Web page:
The difference between Illinois towns that grew and those that faded away, many times, was the presence of a railroad. That’s according to historian and chair of Western Illinois University's Department of History, Simon Cordery.
Cordery said railroads were to the mid 1800’s what the space program was to the nineteen sixties, an exciting cutting edge technology. He said, even though the exact numbers can’t be determined billions, in today’s dollars, were invested nationwide. Though not all of that investment was done wisely or ethically. Cordery recounted the story of the Alton and Sangamon railroad. After running out of funds it’s president sought out further investment and went to see a New York banker, Henry Dwight Junior.
Cordery said that Dwight saw an opportunity and not just to invest in a railroad. “Henry Dwight Junior recognized that here was, to be blunt, a mark,” he said.
Dwight put his own appointee’s on the company’s board of directors which allowed him to use company funds to repay his own outstanding loans and even pocketed money intended for victims of railroad crashes.
Cordery said in this era, the state of Illinois and the federal government couldn’t yet regulate railroads, not until supreme court decisions upholding those rights in the 1870’s and 1880’s.
That led to a culture in which if companies wanted to do something, they did it. Even if extreme measures needed to be taken.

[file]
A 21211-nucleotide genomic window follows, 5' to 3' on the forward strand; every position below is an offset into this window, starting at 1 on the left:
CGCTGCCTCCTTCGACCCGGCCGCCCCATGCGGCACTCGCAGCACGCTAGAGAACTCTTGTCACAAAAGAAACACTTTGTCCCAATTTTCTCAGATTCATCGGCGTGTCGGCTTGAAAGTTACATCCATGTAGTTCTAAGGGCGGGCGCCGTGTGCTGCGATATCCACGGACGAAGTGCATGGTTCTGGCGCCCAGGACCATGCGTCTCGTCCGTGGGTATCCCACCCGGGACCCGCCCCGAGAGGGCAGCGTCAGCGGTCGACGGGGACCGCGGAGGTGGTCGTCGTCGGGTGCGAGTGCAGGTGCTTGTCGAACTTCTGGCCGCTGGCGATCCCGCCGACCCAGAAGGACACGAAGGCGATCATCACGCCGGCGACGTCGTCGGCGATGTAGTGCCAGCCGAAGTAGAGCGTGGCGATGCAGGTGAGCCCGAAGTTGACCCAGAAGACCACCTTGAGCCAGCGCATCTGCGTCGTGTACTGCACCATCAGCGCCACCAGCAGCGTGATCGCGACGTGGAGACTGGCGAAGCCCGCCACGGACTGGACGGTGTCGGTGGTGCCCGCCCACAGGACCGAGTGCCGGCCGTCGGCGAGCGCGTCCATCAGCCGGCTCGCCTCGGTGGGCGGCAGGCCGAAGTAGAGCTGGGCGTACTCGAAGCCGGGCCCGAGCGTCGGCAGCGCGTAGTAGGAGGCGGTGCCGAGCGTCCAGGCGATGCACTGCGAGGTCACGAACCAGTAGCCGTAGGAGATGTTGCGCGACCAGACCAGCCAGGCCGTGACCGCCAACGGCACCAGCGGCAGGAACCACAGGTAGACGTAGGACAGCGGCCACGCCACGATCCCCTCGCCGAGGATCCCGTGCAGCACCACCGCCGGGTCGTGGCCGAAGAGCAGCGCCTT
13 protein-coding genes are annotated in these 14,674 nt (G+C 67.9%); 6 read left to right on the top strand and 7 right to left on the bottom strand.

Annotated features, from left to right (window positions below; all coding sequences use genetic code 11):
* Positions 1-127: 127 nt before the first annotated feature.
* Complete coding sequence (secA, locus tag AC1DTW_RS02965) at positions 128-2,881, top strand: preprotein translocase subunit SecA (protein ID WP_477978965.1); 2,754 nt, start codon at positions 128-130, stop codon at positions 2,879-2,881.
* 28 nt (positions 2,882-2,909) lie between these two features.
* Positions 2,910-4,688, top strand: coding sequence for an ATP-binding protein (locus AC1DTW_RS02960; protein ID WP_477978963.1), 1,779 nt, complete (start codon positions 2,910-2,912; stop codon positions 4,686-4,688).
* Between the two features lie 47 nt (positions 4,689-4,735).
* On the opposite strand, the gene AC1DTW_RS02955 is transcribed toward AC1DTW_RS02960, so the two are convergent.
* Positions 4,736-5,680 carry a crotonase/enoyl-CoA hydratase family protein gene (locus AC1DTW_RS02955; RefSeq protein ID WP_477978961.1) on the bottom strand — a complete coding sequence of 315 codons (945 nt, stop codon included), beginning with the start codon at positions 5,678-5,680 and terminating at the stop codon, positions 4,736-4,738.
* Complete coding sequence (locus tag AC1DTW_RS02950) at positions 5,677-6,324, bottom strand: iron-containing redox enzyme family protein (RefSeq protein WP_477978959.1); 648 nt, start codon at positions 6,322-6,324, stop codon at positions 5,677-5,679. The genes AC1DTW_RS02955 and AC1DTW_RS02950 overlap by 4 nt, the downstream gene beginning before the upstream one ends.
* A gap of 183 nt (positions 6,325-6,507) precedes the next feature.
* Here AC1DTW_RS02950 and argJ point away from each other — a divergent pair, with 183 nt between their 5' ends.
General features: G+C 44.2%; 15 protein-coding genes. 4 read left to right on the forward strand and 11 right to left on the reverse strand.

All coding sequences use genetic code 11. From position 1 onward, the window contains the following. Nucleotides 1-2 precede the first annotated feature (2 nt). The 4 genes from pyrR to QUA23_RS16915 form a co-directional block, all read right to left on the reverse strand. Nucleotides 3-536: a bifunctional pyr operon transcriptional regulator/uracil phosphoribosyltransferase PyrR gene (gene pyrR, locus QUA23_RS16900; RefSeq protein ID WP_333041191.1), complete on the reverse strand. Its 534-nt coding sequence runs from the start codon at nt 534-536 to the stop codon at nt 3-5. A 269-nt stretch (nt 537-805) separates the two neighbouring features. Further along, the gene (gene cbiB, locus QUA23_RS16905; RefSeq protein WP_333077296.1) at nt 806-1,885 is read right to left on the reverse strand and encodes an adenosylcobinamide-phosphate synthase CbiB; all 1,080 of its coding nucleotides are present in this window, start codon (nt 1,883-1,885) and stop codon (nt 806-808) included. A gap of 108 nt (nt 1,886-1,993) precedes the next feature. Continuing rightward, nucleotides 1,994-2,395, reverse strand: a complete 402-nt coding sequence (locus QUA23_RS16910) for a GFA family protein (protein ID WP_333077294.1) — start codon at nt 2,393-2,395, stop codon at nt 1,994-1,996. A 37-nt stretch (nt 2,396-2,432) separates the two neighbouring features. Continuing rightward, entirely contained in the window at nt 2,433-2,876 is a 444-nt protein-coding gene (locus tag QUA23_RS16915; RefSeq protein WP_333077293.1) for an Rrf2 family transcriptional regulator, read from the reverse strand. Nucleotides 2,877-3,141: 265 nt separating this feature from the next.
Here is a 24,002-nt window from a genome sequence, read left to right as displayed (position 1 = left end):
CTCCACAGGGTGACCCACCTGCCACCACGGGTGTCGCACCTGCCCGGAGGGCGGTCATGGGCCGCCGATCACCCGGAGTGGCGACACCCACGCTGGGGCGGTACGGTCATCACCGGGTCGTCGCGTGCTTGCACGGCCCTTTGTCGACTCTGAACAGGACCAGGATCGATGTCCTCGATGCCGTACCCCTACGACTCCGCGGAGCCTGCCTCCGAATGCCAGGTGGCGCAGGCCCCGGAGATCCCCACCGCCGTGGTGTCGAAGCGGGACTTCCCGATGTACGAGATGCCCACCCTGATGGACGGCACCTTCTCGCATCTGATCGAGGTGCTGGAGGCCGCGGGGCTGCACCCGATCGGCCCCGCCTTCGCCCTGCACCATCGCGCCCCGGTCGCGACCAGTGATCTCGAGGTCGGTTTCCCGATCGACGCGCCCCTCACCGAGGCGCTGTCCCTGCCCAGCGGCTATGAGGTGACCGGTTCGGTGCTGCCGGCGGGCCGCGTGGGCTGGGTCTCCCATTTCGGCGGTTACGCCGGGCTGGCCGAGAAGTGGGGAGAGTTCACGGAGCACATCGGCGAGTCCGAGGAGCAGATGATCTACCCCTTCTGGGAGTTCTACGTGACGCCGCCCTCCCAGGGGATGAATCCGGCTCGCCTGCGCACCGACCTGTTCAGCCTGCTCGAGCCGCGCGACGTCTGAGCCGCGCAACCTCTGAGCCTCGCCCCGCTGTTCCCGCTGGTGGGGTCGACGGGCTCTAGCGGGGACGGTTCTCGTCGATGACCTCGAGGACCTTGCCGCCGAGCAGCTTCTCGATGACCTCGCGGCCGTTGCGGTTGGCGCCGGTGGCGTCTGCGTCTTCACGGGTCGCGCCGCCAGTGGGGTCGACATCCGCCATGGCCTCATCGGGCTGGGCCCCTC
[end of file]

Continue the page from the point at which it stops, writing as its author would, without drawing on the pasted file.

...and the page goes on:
This was especially true in the case of the Illinois Central and Indiana Northern Railroads. Cordery said the Illinois Central wanted to build a line into Chicago but an existing track from the Indiana Northern blocked their way.
“The Illinois Central Railroad simply went ahead on a cloudy, moonless night,” Cordery said. “The Illinois Central kidnapped the guards who the Indiana Northern had set a up and they just slapped down a rail, they crossed the railroad and made their way into Chicago. “
This created a “ T " intersection like that on a highway, where one train had to slow down and look for cross traffic before continuing. Cordery adds that the companies so hated each other that there was no communication between the two. As a result in 1853, two trains collided at the intersection killing 18 people and injuring 40 more.
Cordery says the prominent names in railroad history are entwined with Illinois history. The first Mayor of Chicago, William B. Ogden, gained financing for the Galena and Chicago Union Railroad by gathering subscriptions from area farmers.
There was also a country lawyer who made his living by litigating the legal challenges that the railroad’s rapid expansion brought on, Abraham Lincoln.
Illinois Public Radio's Scott Stuntz contributed to this report